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Temporal Saltwateref’F’Ects On A Porous Sand Derived From Geophysical Monitoring Through A Tidal Cycle At Crescent Beach State Park, MaineNormal access

Authors: S.K. Sandberg and L.D. Slater
Event name: 12th EEGS Symposium on the Application of Geophysics to Engineering and Environmental Problems
Session: Hydrology Forum - Geophysical Applications In Hydrologic Mapping
Publication date: 14 March 1999
Organisations: EEGS
Language: English
Info: Extended abstract, PDF ( 805.01Kb )

Summary:
This paper presents results of an experiment in which data from a combination of geophysical
methods (resistivity, induced polarization, electromagnetic profiling, and magnetic profiling)
were used to identify shallow geologic and hydrogeologic structure, and to provide a model for
groundwater flow in a dynamic beach environment. Based on this study, the beach appears to be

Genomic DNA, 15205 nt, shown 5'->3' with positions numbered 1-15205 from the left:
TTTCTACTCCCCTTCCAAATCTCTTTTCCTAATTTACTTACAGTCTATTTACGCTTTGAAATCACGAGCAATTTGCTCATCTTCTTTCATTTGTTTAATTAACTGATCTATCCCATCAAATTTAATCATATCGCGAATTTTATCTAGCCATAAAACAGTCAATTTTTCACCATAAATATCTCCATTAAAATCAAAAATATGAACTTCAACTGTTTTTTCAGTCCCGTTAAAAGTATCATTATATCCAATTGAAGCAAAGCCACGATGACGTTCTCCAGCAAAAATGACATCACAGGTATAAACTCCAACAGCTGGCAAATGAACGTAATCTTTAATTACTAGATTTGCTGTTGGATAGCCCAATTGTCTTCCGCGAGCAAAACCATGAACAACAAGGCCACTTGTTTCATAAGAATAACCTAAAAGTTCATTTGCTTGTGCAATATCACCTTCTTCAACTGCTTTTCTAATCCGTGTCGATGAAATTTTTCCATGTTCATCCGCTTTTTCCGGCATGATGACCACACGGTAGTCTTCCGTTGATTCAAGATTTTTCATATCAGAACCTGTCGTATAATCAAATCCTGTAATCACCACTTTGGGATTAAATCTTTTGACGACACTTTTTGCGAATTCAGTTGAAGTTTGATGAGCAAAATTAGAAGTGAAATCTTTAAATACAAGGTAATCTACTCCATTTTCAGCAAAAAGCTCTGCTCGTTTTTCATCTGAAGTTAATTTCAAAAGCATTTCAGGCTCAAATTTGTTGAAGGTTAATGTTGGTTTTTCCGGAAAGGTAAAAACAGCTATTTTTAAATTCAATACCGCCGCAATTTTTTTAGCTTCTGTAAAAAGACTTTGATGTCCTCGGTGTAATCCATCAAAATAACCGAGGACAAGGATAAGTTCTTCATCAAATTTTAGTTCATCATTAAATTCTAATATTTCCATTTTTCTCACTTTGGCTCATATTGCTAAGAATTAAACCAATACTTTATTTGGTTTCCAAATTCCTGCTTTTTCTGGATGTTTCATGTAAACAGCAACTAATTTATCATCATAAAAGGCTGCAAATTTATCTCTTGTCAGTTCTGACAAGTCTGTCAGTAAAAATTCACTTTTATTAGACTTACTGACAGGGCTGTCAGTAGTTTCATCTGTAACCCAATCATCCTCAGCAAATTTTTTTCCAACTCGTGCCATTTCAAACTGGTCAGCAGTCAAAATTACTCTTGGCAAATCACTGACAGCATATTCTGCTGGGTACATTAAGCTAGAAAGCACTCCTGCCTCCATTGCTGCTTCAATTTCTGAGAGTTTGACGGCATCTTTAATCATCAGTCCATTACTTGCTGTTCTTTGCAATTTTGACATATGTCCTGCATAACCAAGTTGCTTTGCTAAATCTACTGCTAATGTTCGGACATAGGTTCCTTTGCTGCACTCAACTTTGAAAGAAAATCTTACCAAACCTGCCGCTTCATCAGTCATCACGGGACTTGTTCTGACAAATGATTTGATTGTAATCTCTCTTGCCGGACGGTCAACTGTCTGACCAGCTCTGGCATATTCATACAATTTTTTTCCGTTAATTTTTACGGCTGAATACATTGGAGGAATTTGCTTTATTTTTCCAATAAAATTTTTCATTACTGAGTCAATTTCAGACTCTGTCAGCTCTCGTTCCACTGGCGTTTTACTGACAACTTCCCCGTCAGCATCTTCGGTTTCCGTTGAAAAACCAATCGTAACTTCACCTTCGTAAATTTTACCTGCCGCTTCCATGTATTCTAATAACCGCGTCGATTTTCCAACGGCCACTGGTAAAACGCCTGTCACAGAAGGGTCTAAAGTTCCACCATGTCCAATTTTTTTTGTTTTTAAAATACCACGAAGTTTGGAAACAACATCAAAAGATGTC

underlain by a thin beach sand, overlying bedrock. Within the overlying sediments, a patch of
glacial till was mapped toward the ocean side of the beach. Bedrock has lithologic variability, as
evidenced by a non-uniform magnetic response. In particular, a northeast-southwest trending
magnetic body, believed to be a basalt dyke, was detected by its magnetic response.
During the transgressive phase of the tidal cycle, saline groundwater flow appeared to be quite
rapid, extending ahead of the surfical water by at least 4 m, as evidenced by the electromagnetic
response. During the regressive phase, a slug of saline water remained up beach from the high
tide mark for several hours prior to draining. Also during this regression, we observed
electromagnetic evidence for two fracture zones, or other preferential groundwater flow
pathways. These fracture zones appear to contain a relatively constant concentration of saltwater,
while surficial sediments above and to the side are flushed with fresh groundwater during tidal
regression.

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